Latest edition shows declines at mid-cap, small-cap and micro-cap companies
Shareholder support for executive compensation plans has declined in 2014 at mid-cap, small-cap and micro-cap companies, evidenced by the latest edition of ProxyPulse™, the joint publication from Broadridge Financial Solutions, Inc. (NYSE:BR) and PwC’s Center for Board Governance.
In an analysis of 2,788 shareholder meetings held between January 1 and May 22, Broadridge and PwC found that say-on-pay proposals failed to receive majority support at 72 companies - compared to 54 companies in 2013. “This trend points to the significant pressures boards still face around executive compensation,” said Mary Ann Cloyd, Leader of PwC’s Center for Board Governance.
The report shows that average support levels for executive compensation plans rose to 91% from 89% at large-cap companies, but a greater percentage of mid-cap and small-cap companies failed to attain at least 50 percent shareholder support. Five percent of mid-cap companies failed to reach majority support so far in 2014, up from 2 percent in the 2013 proxy season.
The analysis also found high levels of shareholder support for directors.
”The results show that when it comes to corporate governance, executives and directors must remain vigilant and engaged,” said Chuck Callan, SVP Regulatory Affairs, Broadridge Financial Solutions.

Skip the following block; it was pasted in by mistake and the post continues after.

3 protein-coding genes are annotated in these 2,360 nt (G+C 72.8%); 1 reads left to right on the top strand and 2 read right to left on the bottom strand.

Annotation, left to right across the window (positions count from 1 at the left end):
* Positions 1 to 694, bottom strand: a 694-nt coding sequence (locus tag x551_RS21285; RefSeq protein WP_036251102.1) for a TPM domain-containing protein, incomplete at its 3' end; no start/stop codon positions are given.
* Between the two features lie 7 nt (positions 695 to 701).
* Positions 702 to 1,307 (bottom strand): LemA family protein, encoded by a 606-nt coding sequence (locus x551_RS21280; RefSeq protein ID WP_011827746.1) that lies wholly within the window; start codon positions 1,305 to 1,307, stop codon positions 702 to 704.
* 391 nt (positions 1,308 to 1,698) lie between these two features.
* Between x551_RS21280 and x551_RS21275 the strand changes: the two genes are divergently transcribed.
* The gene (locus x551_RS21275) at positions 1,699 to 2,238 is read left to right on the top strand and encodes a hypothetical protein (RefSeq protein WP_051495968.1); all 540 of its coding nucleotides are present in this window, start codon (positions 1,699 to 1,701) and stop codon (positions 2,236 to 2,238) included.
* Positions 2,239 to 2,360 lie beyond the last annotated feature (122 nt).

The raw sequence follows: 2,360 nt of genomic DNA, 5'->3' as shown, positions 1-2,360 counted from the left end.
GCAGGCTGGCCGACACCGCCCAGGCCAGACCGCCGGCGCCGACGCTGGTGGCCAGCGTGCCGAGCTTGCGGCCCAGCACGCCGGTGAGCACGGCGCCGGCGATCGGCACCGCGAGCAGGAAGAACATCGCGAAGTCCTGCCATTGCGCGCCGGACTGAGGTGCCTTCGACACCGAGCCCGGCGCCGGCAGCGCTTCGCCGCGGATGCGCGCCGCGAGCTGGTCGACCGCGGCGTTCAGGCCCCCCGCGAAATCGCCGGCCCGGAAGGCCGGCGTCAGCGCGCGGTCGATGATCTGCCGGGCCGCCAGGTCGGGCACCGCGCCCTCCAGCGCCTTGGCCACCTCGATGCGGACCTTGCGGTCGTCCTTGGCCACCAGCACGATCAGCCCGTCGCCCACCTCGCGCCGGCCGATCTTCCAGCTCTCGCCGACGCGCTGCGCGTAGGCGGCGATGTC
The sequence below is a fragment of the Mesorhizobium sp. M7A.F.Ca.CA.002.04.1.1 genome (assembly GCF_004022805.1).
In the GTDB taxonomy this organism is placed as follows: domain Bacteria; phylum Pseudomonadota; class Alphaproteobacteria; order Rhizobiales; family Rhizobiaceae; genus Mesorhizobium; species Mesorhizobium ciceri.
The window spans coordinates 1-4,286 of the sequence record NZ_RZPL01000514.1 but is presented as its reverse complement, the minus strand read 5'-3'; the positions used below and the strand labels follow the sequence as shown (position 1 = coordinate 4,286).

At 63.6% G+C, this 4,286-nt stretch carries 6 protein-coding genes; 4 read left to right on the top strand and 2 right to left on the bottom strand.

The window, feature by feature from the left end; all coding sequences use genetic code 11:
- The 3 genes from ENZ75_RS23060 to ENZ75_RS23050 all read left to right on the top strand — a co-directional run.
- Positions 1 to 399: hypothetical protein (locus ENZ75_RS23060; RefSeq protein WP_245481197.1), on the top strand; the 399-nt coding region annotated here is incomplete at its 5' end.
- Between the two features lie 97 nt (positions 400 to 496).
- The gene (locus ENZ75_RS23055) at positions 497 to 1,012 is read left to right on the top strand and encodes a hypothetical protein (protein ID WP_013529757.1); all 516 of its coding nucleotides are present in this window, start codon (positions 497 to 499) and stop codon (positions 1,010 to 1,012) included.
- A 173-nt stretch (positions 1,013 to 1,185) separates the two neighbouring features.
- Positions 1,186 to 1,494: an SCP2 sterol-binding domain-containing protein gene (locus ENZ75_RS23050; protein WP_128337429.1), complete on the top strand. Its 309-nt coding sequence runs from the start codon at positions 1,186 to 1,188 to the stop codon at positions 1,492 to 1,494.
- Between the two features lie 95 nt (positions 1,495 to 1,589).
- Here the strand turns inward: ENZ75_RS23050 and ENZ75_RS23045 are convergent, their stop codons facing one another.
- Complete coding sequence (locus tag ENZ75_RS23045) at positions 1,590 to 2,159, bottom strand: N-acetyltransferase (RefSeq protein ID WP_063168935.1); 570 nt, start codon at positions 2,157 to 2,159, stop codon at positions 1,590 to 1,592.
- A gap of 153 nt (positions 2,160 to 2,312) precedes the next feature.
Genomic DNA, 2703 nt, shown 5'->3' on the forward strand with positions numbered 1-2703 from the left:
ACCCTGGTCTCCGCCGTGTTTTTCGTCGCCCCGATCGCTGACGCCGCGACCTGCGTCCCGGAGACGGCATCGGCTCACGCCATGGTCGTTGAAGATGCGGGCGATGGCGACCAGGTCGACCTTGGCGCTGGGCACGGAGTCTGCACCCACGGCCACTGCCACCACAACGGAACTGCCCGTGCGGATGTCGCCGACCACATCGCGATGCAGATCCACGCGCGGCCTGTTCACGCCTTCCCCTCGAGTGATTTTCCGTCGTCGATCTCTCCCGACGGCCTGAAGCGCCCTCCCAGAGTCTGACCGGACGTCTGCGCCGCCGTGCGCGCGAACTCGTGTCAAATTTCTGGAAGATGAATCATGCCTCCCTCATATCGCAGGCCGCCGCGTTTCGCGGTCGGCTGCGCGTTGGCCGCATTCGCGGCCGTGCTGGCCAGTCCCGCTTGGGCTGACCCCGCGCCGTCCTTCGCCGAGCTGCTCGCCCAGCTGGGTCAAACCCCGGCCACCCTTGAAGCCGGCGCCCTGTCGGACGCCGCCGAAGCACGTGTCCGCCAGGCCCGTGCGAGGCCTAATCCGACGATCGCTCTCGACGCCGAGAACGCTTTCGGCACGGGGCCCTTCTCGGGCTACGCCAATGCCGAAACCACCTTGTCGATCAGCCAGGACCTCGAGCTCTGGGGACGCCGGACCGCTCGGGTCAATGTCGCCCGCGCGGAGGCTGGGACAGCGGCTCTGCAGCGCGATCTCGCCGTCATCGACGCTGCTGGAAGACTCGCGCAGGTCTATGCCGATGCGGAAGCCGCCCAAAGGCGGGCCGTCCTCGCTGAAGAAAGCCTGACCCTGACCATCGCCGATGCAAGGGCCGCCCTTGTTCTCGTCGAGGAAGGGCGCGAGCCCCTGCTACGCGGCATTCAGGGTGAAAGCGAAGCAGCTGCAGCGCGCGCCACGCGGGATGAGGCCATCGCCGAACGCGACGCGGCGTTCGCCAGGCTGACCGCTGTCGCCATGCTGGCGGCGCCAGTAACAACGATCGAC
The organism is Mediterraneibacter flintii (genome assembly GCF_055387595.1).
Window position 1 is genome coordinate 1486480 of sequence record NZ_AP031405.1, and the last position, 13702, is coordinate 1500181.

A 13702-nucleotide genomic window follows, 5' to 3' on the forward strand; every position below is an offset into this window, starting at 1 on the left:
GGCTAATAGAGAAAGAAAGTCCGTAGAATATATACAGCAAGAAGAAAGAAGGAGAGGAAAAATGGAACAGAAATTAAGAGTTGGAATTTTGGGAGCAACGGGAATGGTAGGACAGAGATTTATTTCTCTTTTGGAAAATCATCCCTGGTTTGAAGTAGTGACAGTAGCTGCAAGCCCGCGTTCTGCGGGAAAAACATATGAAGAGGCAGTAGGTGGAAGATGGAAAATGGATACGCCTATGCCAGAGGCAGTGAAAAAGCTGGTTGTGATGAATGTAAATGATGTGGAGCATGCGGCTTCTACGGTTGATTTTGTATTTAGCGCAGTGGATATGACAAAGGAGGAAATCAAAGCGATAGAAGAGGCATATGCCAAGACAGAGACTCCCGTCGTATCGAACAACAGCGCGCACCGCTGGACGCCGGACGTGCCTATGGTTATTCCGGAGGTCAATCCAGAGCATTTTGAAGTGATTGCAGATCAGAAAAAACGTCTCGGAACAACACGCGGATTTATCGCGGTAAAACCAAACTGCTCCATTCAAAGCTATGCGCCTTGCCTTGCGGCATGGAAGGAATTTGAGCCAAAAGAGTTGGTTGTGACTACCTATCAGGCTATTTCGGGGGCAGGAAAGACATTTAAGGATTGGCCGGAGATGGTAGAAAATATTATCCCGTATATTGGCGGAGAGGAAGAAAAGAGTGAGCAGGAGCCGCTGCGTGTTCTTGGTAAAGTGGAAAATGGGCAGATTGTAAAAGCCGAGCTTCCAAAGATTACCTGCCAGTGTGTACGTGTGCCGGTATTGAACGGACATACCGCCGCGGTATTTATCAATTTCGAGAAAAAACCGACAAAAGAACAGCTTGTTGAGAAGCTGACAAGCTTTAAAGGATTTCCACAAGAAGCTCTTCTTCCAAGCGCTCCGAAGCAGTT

Key 2014 developments include:
Large cap companies gain the most support. They had the highest average approval rates for say-on-pay in 2014, with 93 percent achieving at least 70 percent of shareholder votes in favor.
Shareholder support is strong for the majority of directors. Most directors received strong shareholder support, particularly at large-cap companies; however, 702 directors (4% of the number up for election) failed to achieve at least 70 percent support in 2014, which is a key threshold for some proxy advisory firms.
Technological sophistication is on the rise. Technologies to support virtual shareholder meetings have improved since their introduction five years ago, and the number of companies holding virtual meetings increased to 67 in 2013 from 4 in 2009. With 49 virtual meetings so far in 2014, the use of a virtual component in shareholder meetings proves to be a growing trend.
Board declassification proposals retain support. These proposals continue to attain high levels of support when put to a shareholder vote, with an average of 96 percent of shares voting in favor regardless of company size.
ProxyPulse is a collaboration of Broadridge, the leading provider of investor communication solutions for financial services firms, mutual funds and corporate issuers globally, and PwC's Center for Board Governance, a group within PwC whose mission is to help directors effectively meet the challenges of their critical roles.
The analysis is based upon Broadridge's processing of shares held in street name, which accounts for over 80 percent of all shares outstanding of publicly listed companies in the U.S. Visit proxypulse.com to access the full version of the ProxyPulse report.
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